The NBA Coach That Phil Jackson Replaced Regrets Not Seeing Michael Jordan’s Greatness: ‘I Wish I Would Have Known When I Taken the Job How Good Michael Really Was Going to Be’

Michael Jordan sits heralded by many as the greatest player to step onto the NBA hardwood. The former Chicago Bulls star guard guided the franchise to sustained championship success as it sits as the defining aspect of his illustrious legacy. However, his former head coach Doug Collins, who Phil Jackson replaced, recently admitted he failed to see Jordan’s trajectory toward all-time greatness.

Michael Jordan’s legendary NBA career

After an impressive collegiate career at North Carolina, Jordan quickly leaped into NBA stardom.

His 15-year career saw him establish himself as arguably the greatest player in league history. Jordan’s resume speaks for itself as he set numerous NBA records and various individual historical marks. His legacy is defined by his championship success with six NBA titles in as many trips to the Finals with six Finals MVP awards.

Jordan earned five regular-season MVP awards, garnered 14 All-Star Game selections and 10 All-NBA First Team nods, received a Defensive Player of the Year award, and captured 10 scoring titles. He performed at his best in the playoffs, averaging an NBA record of 33.4 points per game while setting a league mark with eight 50-point performances.

Before he reached that level of greatness, one of his first NBA head coaches failed to recognize his destined career path.

The NBA coach that Phil Jackson replaced regrets not seeing Michael Jordan’s greatness: I wish I would have known when I taken the job how good Michael really was going to be’

Jordan remains firmly planted by many as the GOAT.

However, it wasn’t a trajectory that everyone saw him reaching that vaunted status. Collins became the Bulls head coach in 1986, where he held the position for three years. 

During a recent interview on the Glen Macnow & Ray Didinger Show on 94 WIP Sports Radio, Collins voiced that he wished he would have known how good Jordan would be before becoming the Bulls head coach.

“I wish I would have known when I taken the job how good Michael really was going to be,” Collins said via Basketball Network. “I mean, Michael had just come off the playoffs where he had had a broken foot. During the year he had missed, I think all but 18 games. He then came back in the playoffs. And I mean the show he put on in Boston garden against the Celtics. I think Larry Bird had a comment one time he said the guy who I just played against god or somebody who was disguising himself as Michael Jordan.”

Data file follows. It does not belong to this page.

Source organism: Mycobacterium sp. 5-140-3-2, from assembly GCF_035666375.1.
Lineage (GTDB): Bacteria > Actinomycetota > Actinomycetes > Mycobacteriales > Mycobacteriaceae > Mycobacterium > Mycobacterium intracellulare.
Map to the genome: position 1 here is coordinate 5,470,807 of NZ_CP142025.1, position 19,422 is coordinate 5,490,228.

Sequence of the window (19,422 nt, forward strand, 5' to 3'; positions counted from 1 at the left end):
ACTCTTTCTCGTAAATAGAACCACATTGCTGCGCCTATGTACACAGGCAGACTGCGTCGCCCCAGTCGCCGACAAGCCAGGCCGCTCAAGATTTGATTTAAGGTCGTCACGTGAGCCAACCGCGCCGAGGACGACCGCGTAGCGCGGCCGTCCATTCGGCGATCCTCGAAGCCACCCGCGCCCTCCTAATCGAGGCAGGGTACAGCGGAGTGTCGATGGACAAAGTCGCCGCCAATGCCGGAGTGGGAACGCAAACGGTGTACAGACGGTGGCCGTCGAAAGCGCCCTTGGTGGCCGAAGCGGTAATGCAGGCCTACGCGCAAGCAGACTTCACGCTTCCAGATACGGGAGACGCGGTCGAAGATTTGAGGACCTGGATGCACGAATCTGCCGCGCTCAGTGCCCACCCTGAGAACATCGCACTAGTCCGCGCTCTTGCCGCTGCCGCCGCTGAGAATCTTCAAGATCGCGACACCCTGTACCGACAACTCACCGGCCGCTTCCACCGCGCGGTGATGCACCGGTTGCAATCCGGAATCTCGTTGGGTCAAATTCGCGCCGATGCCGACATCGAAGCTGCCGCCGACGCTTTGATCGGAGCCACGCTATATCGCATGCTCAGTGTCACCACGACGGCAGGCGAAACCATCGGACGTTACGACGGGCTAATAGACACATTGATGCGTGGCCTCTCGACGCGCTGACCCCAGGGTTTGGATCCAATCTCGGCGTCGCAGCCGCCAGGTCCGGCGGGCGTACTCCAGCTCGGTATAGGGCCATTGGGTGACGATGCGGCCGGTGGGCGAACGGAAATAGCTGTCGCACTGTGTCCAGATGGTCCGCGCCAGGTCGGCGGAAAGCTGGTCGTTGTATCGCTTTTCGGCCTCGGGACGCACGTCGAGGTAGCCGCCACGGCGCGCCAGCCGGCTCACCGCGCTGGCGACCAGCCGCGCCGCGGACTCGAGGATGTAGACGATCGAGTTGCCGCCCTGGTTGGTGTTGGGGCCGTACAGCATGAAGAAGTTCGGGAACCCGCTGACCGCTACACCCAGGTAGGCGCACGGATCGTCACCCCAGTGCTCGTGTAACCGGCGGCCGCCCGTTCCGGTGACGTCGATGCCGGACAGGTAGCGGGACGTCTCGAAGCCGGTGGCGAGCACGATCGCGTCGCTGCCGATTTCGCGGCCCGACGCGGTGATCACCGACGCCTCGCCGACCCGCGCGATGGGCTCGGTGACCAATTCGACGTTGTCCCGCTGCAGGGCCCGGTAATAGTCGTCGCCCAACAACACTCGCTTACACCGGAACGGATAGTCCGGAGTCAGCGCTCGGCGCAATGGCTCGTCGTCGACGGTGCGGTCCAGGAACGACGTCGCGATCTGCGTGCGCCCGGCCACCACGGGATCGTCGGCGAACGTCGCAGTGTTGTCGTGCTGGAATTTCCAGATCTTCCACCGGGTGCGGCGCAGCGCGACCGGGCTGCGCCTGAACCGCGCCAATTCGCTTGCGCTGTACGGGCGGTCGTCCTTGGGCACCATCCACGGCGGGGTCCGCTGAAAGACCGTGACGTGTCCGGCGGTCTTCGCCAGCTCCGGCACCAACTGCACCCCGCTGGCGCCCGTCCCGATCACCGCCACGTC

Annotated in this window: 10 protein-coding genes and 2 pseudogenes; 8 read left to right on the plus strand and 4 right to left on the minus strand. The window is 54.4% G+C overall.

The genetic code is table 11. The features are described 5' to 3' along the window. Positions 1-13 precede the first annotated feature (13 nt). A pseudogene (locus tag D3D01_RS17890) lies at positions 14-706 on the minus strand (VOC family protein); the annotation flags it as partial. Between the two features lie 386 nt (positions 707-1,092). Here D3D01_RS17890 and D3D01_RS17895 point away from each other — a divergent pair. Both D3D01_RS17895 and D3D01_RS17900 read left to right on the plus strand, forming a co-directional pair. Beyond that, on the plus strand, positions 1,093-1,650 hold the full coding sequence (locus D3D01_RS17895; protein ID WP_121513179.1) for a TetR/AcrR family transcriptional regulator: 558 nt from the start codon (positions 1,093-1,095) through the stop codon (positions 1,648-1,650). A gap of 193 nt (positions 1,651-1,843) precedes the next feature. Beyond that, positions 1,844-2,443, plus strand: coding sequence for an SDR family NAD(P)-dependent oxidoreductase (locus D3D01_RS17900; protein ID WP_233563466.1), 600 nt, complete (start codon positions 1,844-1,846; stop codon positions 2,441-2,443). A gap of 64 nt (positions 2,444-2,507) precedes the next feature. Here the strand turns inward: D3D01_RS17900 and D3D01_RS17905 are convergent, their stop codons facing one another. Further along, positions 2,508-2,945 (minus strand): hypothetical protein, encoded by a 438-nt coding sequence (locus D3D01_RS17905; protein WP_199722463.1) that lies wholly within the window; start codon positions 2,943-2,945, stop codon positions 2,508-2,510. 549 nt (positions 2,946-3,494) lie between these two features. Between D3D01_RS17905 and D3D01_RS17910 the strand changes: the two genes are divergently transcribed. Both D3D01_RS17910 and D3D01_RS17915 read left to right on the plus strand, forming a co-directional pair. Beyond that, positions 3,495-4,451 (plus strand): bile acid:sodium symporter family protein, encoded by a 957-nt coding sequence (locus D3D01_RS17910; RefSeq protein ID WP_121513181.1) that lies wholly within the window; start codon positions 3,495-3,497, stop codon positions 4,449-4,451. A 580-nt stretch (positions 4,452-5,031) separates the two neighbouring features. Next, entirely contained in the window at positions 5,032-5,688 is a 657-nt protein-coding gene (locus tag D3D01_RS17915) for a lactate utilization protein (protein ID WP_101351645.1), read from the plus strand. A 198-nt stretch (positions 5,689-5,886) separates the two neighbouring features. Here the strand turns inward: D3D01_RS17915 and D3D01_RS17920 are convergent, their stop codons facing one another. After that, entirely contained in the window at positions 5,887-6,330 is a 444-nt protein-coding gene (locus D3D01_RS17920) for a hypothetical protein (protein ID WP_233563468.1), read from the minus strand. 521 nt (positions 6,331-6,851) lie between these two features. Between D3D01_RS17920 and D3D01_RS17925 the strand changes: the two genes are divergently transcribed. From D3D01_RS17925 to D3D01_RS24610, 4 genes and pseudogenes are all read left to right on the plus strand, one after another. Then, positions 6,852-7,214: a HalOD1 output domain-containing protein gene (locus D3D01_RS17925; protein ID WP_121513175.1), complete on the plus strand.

Collins took the coaching job after Jordan’s second campaign, where he played only 18 regular-season games due to a broken foot. Up to that point, the North Carolina product showcased that he was a phenomenal scoring talent but hadn’t taken the next leap forward.

Jordan continued his promising trajectory as he averaged north of 32 points in each of the three campaigns under Collins. He led the Bulls to the playoffs, topped by an Eastern Conference Finals berth in Collins’ last year. Although Chicago took progressive leaps forward, the need for a cultural change at head coach became the evident missing piece with Phil Jackson.

Phil Jackson became the missing element for Michael Jordan


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Behind Jordan, the Bulls were becoming a powerhouse in the Eastern Conference but couldn’t get over the hump.

Jackson’s arrival set the tone for the franchise while giving the star guard the guidance and confidence to push the Bulls toward sustained championship success. In seven seasons together, the two won six NBA titles, captured six Central division titles, and recorded five 60-win campaigns highlighted by a then-record 72-win regular season.

The two worked with tremendous cohesion as Jackson served as the calming force while Jordan led the charge on the court. It was much more than those factors alone, but it anchored the team’s dominance in the 1990s. Beyond that, their legacies remain forever intertwined behind the historic accomplishments together.

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